You may recently have read about the mass graves that are being uncovered all over the U.S. and Canada, full of the bones of unidentified Indigenous children. These little ones were victims of residential and boarding schools from the 1860s to the 1960s. This dark Montana history may have affected your own family, here's a very short explanation, and why we wear orange in remembrance.

For a century, many Indigenous children in the U.S. and Canada were forcefully snatched from their families and taken to Christian boarding schools. The federal government and churches would take the children's clothing, cut their hair short, and completely strip them of their culture and heritage, even brutally punishing them if they spoke a word of their Native language. Many of these children were also raped and forced to give birth at young ages, it's a soul-crushing history that most Indigenous people know about, but with the discovery of mass graves, is receiving much overdue global attention.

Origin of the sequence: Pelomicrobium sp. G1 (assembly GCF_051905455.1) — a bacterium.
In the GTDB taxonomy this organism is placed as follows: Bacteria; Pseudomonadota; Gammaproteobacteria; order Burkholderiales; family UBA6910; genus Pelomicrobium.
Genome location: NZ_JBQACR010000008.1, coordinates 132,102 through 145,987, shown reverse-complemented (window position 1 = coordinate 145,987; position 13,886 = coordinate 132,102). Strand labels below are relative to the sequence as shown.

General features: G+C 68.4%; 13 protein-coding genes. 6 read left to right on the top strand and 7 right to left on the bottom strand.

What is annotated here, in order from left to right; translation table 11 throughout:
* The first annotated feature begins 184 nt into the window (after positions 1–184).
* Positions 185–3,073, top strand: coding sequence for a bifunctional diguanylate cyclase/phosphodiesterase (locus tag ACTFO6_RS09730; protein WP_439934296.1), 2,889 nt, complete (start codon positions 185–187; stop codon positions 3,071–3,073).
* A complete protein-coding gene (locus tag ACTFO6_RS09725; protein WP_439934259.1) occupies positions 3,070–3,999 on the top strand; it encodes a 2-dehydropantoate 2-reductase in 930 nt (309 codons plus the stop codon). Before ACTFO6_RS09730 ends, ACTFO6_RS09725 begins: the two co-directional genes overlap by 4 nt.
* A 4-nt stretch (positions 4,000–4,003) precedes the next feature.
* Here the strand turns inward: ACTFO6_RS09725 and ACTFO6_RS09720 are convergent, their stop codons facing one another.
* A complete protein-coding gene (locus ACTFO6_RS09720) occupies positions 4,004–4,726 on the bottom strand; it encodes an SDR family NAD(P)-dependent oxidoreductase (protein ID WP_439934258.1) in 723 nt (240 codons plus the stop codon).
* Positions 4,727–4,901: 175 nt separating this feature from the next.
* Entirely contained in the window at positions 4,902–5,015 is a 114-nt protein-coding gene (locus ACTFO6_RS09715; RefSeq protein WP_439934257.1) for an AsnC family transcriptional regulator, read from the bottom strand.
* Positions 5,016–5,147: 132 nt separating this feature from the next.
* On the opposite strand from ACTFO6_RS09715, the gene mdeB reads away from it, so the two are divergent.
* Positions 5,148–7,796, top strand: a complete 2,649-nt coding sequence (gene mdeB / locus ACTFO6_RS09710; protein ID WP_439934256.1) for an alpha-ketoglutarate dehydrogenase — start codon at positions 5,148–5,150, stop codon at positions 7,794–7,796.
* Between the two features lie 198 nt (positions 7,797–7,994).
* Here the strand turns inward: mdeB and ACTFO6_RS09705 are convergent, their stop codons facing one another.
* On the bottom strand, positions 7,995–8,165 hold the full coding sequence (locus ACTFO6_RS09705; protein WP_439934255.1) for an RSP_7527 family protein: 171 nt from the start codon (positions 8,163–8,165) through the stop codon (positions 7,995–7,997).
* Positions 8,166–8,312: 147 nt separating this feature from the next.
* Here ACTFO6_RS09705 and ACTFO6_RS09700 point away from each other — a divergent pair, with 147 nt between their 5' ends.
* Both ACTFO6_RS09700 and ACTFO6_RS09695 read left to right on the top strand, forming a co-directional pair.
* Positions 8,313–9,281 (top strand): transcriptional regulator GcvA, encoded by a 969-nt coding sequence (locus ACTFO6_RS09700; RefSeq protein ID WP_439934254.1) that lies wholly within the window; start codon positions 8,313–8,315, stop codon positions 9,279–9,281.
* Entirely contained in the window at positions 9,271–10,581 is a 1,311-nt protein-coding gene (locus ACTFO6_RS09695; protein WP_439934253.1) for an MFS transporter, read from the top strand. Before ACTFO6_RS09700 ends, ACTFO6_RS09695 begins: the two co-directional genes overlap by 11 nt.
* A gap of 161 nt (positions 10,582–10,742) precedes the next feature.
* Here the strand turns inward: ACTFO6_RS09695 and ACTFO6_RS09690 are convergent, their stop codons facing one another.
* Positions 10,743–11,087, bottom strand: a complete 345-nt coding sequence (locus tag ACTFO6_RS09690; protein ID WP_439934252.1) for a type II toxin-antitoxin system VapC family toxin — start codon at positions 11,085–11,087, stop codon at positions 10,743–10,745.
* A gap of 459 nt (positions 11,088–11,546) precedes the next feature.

The reason these forgotten children, thousands and thousands of them, are represented by the color orange originates with residential school survivor Phyllis Webstad of Michigan. When Phyllis was just 6-years-old, her mother bought her a special orange shirt that she was excited to wear to the first day of school. Devastatingly, it was a boarding school where the nuns took her beloved shirt, which was just the first act of horror she would experience during her years at the residential school. Phyllis started Orange Shirt Day to bring awareness to a history that had been swept under the rug until mass graves were recently discovered in the U.S. and Canada.

In an effort to raise awareness for the forgotten children and the generational trauma our families have experienced, the University of Montana will foster healing with several events in October, including an "Every Child Matters March" on the Oval on Monday, October 11th, coinciding with Indigenous Peoples Day. Find the schedule of events here.

If your grandparents ever mentioned Ursulines school on the Flathead Reservation, this is what they were talking about.

PHOTOS: Garden of 1,000 Buddhas In Montana

Take a look at The Ewam Garden of 1,000 Buddhas in Arlee, Montana.